The floor should also be regularly swept, dust mopped, or vacuumed using a backpack vacuum cleaner. In fact, in some busier facilities, cleaning professionals perform these tasks throughout the day. Often using the latest generation of backpack vacuum cleaners is a good option. These machines are more comfortable to use and the suction power helps pull grit and sand out from porous areas of the floor. Further, all spills should be cleaned as quickly as possible so they do not have a chance to penetrate or stain the floor.
Cleaning professionals should mop terrazzo floors using a neutral floor cleaner, and change the mop head and cleaning solution frequently. Research shows that when traditional mops are used, both the cleaning solution and the mop become soiled and contaminated, and can then spread contamination on the floor, defeating the whole purpose of cleaning. Further, if the floor has been sealed or finished and a soiled mop and contaminated water are used, it can result in hazing or streaking, which can mar the appearance of the floor.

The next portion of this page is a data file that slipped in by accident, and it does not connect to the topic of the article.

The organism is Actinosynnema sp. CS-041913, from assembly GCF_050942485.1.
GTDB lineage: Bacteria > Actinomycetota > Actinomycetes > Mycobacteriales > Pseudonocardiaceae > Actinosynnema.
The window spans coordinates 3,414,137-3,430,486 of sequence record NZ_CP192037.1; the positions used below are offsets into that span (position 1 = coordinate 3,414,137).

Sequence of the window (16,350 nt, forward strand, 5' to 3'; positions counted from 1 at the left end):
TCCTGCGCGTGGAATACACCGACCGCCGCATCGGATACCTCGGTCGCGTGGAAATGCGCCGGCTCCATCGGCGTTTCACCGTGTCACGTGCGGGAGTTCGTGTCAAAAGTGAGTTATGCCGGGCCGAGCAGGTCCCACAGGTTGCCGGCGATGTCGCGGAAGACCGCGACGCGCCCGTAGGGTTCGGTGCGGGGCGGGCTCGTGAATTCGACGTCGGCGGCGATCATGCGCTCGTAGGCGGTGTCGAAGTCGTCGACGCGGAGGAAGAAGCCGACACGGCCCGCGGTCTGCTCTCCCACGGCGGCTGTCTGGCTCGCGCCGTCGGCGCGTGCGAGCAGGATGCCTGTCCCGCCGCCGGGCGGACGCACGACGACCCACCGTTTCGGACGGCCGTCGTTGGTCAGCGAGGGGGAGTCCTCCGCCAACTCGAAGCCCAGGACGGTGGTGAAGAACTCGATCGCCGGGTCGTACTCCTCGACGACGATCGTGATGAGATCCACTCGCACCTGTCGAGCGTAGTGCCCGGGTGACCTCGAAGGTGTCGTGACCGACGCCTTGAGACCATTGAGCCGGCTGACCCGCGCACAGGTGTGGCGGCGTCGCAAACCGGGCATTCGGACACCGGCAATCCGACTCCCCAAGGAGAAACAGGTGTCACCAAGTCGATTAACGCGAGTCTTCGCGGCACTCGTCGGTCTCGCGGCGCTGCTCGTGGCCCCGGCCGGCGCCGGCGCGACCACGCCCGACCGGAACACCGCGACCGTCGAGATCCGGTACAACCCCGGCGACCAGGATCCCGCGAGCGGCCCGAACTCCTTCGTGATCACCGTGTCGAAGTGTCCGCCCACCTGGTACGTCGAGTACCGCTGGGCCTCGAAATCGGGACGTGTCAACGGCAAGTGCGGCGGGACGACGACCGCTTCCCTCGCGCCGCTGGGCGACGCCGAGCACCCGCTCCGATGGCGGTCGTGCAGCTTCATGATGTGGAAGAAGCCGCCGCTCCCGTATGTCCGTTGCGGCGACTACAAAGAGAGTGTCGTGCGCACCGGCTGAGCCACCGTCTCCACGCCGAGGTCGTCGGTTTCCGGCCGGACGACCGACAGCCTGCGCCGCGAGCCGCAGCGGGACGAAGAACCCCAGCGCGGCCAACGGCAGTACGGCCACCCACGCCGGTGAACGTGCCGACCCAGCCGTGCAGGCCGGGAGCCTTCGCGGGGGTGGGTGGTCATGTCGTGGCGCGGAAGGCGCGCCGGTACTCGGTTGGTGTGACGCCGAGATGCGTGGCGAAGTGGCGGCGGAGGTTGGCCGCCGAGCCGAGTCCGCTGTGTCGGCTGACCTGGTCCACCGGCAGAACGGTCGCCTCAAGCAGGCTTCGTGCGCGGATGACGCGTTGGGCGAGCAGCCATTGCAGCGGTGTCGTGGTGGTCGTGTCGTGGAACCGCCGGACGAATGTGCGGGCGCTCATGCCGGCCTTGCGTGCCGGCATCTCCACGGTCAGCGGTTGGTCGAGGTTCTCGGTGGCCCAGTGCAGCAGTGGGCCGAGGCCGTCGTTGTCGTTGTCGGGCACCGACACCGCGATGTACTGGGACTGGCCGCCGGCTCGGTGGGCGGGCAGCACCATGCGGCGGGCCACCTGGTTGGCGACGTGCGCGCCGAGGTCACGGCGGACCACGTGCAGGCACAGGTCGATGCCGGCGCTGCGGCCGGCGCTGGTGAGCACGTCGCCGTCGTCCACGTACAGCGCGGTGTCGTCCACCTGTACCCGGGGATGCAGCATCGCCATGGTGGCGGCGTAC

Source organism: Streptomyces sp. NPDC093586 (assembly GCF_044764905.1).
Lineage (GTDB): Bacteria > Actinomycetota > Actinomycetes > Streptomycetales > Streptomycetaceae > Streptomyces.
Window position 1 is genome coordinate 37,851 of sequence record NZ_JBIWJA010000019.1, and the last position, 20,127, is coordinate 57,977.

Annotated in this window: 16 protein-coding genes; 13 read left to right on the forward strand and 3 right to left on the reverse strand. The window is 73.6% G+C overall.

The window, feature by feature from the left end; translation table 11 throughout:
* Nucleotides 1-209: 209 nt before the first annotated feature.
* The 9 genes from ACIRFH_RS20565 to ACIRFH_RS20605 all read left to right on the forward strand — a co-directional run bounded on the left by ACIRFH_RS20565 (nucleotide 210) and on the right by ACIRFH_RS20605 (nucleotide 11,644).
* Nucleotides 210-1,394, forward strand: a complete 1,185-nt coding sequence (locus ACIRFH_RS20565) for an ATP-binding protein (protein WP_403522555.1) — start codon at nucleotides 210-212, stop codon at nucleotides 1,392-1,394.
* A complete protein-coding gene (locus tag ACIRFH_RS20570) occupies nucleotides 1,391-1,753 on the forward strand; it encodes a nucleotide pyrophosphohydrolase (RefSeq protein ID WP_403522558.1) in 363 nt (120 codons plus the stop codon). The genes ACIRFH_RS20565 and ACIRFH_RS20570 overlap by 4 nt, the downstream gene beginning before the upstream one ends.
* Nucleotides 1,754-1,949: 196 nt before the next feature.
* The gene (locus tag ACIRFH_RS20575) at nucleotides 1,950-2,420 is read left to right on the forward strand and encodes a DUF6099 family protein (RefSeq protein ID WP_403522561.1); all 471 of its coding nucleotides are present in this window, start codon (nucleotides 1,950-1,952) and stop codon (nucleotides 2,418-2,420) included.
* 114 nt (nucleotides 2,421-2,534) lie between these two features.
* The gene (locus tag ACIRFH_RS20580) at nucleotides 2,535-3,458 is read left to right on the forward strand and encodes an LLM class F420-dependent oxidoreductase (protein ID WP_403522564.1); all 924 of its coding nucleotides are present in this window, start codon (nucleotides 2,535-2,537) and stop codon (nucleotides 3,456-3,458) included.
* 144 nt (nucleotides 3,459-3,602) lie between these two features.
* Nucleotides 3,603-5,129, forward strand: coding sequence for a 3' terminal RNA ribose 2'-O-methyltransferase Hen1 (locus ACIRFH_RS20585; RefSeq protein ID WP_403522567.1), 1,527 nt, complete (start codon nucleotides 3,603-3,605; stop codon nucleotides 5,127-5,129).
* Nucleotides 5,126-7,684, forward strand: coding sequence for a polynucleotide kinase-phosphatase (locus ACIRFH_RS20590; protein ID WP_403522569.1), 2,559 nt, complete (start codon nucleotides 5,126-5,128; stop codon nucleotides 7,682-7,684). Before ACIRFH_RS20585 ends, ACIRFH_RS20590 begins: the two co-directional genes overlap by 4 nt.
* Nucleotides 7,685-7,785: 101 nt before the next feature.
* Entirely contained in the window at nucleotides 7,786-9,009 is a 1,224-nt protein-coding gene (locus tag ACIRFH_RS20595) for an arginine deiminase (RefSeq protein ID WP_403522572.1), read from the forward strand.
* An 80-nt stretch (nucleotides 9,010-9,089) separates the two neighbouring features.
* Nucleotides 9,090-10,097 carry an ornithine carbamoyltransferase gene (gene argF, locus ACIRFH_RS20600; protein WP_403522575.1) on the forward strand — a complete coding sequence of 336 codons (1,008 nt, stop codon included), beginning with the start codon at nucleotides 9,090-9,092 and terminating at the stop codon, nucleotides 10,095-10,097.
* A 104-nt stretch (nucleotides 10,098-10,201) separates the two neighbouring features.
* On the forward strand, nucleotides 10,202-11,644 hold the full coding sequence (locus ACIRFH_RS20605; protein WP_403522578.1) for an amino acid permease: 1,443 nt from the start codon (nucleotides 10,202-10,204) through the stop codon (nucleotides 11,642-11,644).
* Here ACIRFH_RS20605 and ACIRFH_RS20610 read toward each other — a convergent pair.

In many cases, it is helpful to use a bucket system that releases measured amounts of solution directly to the floor without the use of a mop. Using this method minimizes the spread of contamination.
Turning to Automatic Scrubbers
The cleaning and mopping process described earlier is most effective on smaller terrazzo floor areas or in congested areas that may need to be manually cleaned. However, as with many other types of floors, the fastest way to clean terrazzo floors is often using an automatic scrubber.